Get It Growing: Gardeners Can Have It ‘Made In The Shade’

Daniel Gill, Merrill, Thomas A.  |  2/27/2007 4:10:53 AM

GIG

Get It Growing News For 03/30/07

By Dan Gill
LSU AgCenter Horticulturist

I love to garden in shady areas, although I know gardeners who complain they have trouble gardening successfully in the shade.

Trouble mostly occurs when sun-loving plants are planted in shady locations. But when the proper plants are selected for shady areas the results can be beautiful and enduring.

And let’s face it. I’d much rather work in a shady garden during summer than a sunny one.

Shady areas often are created by trees as they grow larger over the years. At some point, the original landscape will have to be modified to deal with the reduced light conditions. For inspiration, take a drive around older neighborhoods with mature trees. You’ll see how beautifully areas under and around large trees can be landscaped using a variety of ground covers, annuals, perennials, shrubs and even small trees.

The most important thing to remember when creating a landscaped area under a tree is to respect the root system of the tree itself. Avoid severing any roots two fingers in diameter or larger. Use a gardening fork to loosen the soil under the tree rather than a shovel or spade since the fork will damage fewer roots. Then work in a few inches of organic matter such as compost and/or finely ground pine bark.

If you need to bring in extra soil to create the bed, select a high quality topsoil or garden soil, and use no more than 2 to 4 inches. Do not pile several inches of soil up around the base of the trunk, because this can lead to decay. That means you need to pull it back slightly.

In addition, if you intend to fill over an area that will cover a large part of the tree’s root system (which extends out well beyond the reach of the branches), do not apply more than 2 inches of soil.

Once the area is prepared you could simply plant it with a ground cover, such as monkey grass (Ophiopogon japonicus) or Asian jasmine (Trachelospermum asiaticum). Both of these ground covers are reliable, easy-to-grow and relatively fast spreading. Monkey grass, although not a true grass, looks a lot like a grass. Asian jasmine requires more maintenance, since it is a running vine that must be edged and cut back periodically to keep it looking neat. It grows equally well in sun or shade – making it ideal for planting areas that include sun as well as shade.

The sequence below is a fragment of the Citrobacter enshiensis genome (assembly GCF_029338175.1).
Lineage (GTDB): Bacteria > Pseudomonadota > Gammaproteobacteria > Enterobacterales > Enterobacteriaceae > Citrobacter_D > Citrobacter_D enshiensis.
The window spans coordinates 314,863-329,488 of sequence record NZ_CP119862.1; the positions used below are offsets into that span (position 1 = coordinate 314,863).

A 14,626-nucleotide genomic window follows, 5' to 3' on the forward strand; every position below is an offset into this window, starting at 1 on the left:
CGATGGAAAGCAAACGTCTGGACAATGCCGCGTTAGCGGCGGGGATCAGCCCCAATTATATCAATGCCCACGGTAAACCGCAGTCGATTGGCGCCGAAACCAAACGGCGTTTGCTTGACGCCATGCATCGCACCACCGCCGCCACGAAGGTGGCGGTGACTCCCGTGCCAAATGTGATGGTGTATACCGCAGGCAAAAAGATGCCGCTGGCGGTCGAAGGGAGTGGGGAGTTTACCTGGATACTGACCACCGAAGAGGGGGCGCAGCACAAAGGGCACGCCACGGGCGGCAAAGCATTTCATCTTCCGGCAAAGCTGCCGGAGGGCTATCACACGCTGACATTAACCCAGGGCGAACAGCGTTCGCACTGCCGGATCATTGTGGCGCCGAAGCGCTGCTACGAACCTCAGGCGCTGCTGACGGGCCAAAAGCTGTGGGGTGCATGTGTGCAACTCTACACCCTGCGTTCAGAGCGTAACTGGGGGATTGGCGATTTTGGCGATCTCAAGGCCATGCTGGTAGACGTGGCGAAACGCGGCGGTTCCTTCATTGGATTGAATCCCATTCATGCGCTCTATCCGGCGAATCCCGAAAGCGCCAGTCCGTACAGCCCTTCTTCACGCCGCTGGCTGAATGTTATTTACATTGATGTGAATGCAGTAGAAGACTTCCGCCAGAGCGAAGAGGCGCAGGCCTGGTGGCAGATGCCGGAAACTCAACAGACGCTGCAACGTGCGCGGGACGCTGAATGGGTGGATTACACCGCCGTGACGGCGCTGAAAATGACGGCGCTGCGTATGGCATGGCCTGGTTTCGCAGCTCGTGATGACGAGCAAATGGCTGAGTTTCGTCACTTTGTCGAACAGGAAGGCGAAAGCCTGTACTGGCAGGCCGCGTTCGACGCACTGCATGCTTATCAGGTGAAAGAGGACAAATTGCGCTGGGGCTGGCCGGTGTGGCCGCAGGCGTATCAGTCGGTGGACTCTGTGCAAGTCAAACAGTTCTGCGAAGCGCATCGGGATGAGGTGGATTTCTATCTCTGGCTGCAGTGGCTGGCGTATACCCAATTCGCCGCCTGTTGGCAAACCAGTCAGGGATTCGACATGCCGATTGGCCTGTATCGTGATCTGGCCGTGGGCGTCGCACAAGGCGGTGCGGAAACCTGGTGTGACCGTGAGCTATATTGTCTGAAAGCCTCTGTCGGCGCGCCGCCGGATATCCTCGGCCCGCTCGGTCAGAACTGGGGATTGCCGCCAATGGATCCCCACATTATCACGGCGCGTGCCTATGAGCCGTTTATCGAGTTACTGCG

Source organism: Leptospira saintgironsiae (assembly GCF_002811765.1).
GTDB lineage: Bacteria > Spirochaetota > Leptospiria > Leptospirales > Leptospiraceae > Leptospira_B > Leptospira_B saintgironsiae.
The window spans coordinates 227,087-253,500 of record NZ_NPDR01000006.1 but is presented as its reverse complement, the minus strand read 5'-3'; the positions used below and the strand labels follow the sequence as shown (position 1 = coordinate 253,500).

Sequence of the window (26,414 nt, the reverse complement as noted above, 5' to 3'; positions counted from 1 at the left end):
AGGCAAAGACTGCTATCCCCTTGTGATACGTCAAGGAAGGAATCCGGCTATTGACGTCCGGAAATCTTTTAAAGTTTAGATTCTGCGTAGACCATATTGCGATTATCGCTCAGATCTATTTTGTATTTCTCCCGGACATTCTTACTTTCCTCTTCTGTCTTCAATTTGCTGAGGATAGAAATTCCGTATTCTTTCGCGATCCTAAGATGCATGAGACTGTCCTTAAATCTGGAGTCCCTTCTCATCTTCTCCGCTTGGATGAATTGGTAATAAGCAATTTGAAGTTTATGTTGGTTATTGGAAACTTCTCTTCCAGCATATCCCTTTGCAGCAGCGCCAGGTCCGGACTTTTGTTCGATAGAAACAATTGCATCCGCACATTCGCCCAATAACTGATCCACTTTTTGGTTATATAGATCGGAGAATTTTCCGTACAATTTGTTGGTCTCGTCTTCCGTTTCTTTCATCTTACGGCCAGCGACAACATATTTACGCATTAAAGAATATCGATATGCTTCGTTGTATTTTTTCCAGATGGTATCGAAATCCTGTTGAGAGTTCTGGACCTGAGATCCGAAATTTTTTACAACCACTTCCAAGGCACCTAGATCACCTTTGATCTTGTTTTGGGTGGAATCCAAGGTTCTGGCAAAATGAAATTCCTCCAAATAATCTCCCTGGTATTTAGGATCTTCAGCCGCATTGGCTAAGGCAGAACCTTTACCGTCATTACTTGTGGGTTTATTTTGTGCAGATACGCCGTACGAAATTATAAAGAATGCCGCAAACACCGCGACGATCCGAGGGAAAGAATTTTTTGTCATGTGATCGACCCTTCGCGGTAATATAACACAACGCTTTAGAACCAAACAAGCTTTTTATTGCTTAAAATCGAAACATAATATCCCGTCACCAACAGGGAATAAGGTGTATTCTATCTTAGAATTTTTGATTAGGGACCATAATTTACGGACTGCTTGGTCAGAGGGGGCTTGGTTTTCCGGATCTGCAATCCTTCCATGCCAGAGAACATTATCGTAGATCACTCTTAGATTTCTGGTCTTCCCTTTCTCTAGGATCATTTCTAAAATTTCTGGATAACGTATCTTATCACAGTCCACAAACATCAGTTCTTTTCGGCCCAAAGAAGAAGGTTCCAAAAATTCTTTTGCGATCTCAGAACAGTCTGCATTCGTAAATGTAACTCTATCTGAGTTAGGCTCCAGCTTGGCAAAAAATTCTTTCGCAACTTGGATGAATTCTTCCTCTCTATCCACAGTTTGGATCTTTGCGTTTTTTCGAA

A great thing about using ground covers in these situations is that they will cover the exposed tree roots that often make it difficult to mow under some trees.

Other ground covers suitable for larger areas include ferns, Japanese ardisia (Ardisia japonica) and creeping liriope (Liriope spicata). Ground covers provide variation in plant height, texture and color in the landscape.

You don’t just have to stick with ground covers, however. Indeed, gardening in a shady area provides a chance to grow a wide variety of beautiful plants. Gardens in shady areas also are often easier to maintain since there generally are fewer weed problems, and the beds may not dry out as fast as sunny ones.

For colorful bedding plants in beds that receive a few hours of morning sun, try impatiens, coleus, wax begonia, browallia, pentas, salvias, caladium and torenia in summer.

Shade-loving perennials include ferns, hostas, ground orchid (Bletilla striata), strawberry begonia (Saxifraga stolonifera), indigo (Indigofera kirilowii), ligularia, aspidistra (prefers no sun), ajuga, acorus, acanthus, wild ginger (Asarum), cardinal flower (Lobelia), toad lily (Tricyrtis), Indian pink (Spigelia), violets and the many tropical gingers – just to name a few.

Shrubs to consider include hollies, azaleas, nandinas, cleyera, ligustrum, aucuba, fatsia, mahonia, pittosporum, hydrangea, red buckeye, sasanqua, camellia and many others. Most of these prefer a partly shaded area that receives a few hours of morning sun.

There are even small trees that like partial shade, such as parsley hawthorn, silver bell, dogwood, Japanese maple, red bud, fringe tree, Japanese yew, cherry laurel and yaupon.

Many hardy ferns can be planted into the shady areas of your landscape. The different species range in size from under a foot to as much as 3 feet. The leaves of ferns are called fronds and provide the primary ornamental feature of the plants. The fronds generally are finely divided and delicate in appearance and contrast beautifully with coarser textured shade plants such as hostas, aspidistra, fatsia, gingers and aucuba.

Some excellent ferns for use in the landscape include maidenhair fern (Adiantum capillus-vernus), holly fern (Cyrtomium falcatum), leatherleaf fern (Rumohra adiantiformis), Christmas fern (Polystichum acrostichoides), wood fern (Thelypteris kunthii), royal fern (Osmunda regalis), autumn fern (Dryopteris erythrosora), lady fern (Athyrium filix-femina) and Japanese painted fern (Athyrium niponicum Pictum).

If you have a shady area, consider turning it into a beautiful garden with shade-loving plants. The ground covers, perennials, shrubs, trees and ferns mentioned in this article all can be planted this month.

Get It Growing is a weekly feature on home lawn and garden topics prepared by experts in the LSU AgCenter. For more information on such topics, contact your parish LSU AgCenter Extension office or visit our Web site at www.lsuagcenter.com. A wide range of publications and a variety of other resources are available.

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Contact: Dan Gill at (225) 578-2222 or dgill@agcenter.lsu.edu
Editor: Tom Merrill at (225) 578-2263 or tmerrill@agcenter.lsu.edu

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